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Foal’s Bread  by Gillian Mears

Reviewed by
November 2011, no. 336

Foal’s Bread  by Gillian Mears

Reviewed by
November 2011, no. 336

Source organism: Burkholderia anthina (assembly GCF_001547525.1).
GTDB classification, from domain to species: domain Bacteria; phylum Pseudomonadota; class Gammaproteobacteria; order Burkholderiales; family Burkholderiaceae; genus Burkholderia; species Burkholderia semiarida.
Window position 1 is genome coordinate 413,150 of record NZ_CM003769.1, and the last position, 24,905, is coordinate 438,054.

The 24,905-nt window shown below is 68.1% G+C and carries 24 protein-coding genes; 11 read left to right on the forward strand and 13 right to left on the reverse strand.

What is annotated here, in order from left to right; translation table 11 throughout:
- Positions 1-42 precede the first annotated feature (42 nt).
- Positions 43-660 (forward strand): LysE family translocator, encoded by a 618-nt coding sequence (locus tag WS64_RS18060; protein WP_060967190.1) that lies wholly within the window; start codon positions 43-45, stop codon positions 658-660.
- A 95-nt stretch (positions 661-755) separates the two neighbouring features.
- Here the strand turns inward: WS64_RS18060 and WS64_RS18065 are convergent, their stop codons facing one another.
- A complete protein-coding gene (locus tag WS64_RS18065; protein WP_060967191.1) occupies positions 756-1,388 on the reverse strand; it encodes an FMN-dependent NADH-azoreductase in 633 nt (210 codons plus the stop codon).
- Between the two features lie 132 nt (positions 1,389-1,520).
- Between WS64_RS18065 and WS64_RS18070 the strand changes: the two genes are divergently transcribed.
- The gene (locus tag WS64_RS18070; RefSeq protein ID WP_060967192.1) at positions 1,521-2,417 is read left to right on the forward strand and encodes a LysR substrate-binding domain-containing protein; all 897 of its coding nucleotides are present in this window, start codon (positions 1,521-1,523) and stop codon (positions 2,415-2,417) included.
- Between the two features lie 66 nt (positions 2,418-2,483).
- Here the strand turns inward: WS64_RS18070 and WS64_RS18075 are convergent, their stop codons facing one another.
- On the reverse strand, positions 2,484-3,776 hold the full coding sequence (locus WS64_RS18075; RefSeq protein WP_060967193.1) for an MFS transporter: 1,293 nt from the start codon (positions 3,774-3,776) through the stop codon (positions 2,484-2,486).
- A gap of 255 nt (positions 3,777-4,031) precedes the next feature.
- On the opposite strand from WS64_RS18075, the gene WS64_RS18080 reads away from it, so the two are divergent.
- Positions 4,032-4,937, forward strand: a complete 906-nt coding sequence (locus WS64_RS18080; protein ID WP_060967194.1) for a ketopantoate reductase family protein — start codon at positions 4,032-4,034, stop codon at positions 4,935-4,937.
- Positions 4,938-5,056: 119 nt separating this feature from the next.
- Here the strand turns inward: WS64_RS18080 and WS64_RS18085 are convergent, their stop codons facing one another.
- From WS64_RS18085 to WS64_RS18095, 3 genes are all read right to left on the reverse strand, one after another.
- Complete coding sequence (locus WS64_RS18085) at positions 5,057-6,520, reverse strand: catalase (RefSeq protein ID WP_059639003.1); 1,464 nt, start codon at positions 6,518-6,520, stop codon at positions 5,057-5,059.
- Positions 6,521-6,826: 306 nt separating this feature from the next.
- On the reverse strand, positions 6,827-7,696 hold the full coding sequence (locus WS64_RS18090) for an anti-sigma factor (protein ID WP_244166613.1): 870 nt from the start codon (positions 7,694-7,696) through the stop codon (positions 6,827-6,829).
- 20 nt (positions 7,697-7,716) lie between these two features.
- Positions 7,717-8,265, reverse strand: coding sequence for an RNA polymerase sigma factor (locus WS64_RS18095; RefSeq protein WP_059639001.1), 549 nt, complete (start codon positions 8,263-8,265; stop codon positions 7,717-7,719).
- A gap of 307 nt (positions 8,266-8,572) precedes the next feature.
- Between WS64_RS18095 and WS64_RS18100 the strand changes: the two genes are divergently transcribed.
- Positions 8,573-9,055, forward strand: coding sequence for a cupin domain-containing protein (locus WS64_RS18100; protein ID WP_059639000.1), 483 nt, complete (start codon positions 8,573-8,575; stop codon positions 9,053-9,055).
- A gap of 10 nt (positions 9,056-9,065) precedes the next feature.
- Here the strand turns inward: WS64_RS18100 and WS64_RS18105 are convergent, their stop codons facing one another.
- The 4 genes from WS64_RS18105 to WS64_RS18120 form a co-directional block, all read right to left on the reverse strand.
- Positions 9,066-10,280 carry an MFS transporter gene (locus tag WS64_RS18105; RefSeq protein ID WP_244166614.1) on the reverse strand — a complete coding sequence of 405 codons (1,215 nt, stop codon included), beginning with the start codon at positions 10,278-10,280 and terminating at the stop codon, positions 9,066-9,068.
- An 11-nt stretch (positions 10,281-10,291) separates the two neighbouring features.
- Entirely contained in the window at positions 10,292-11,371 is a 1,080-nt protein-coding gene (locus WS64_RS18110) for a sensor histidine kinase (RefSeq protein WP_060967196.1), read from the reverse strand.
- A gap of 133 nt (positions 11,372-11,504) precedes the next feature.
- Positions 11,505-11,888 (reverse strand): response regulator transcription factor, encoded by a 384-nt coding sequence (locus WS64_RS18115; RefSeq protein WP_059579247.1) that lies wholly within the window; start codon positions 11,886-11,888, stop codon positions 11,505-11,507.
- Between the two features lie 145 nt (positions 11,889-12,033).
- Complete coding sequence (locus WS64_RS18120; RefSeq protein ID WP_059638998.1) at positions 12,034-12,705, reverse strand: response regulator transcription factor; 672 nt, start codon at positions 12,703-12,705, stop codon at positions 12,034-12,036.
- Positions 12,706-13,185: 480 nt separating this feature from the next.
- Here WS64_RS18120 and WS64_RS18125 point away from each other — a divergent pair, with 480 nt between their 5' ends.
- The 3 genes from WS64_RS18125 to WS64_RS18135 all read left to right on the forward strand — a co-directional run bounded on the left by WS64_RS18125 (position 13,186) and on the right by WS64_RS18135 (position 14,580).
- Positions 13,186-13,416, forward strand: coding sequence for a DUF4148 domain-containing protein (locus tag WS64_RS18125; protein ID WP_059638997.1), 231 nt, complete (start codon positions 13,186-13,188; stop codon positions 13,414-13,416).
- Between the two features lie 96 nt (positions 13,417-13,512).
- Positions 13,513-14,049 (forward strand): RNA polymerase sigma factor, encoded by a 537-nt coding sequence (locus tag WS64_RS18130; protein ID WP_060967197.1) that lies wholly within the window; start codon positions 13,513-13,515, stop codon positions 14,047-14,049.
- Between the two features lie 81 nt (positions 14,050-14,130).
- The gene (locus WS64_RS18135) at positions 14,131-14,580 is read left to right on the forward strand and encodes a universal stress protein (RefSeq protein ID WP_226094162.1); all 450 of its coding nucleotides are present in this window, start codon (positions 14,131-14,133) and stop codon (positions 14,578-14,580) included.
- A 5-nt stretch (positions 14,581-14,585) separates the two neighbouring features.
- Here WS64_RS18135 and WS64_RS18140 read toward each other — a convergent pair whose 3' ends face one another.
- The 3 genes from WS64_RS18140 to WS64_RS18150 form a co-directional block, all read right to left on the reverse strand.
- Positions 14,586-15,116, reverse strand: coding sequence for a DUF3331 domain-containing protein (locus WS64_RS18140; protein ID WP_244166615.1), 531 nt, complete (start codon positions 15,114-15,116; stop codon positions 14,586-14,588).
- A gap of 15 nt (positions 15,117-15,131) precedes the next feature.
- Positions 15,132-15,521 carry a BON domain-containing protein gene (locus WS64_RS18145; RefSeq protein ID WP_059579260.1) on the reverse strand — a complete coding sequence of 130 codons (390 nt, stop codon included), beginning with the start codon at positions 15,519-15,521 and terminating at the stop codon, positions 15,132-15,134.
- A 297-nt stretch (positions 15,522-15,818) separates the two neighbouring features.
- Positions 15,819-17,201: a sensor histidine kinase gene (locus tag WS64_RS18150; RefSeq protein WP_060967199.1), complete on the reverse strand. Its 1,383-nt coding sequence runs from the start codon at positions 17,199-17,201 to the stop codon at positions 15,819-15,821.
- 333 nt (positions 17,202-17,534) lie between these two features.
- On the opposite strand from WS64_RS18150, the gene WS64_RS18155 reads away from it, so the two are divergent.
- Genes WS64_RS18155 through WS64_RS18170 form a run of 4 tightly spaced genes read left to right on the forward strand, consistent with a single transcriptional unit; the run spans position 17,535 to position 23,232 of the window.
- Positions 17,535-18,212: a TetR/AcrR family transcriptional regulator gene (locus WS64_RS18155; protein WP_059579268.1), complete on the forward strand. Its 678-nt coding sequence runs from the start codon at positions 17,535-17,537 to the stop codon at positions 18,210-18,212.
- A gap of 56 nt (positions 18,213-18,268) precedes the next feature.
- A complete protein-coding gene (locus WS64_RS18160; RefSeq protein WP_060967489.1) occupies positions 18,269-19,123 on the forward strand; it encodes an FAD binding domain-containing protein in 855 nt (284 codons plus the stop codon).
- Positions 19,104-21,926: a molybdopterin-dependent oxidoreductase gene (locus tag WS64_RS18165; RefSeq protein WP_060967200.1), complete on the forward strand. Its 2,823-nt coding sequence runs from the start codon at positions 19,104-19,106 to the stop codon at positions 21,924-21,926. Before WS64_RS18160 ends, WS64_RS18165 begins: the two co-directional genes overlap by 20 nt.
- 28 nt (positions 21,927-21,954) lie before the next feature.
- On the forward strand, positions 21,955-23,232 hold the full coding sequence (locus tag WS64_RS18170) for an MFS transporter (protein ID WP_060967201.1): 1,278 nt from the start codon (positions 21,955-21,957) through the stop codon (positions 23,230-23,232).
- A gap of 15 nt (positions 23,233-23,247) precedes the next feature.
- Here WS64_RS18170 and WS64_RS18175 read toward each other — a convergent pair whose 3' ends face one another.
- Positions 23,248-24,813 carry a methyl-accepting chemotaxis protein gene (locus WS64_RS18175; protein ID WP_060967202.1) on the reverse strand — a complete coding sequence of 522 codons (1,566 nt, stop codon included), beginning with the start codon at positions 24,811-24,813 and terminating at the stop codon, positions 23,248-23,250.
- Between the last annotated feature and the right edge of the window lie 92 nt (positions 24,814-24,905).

Gillian Mears has been to death’s door and back. Her wonderful essay ‘Alive in Ant and Bee’ (2007) recounts the journey and the exquisite pleasures of her life as a survivor. Writing has taken a back seat, understandably, over the past decade or so. There has been a short story collection, A Map of the Gardens (2002), but a novel from Mears is quite an event, sixteen years after her last, The Grass Sister (1995), won the Commonwealth Writers’ Prize. It has been worth the wait. Foal’s Bread is a big and generous novel, set on a dairy farm in northern New South Wales in the mid-twentieth century: hard and often bitter times. In Mears’s world there is magic in the everyday, and portents everywhere.

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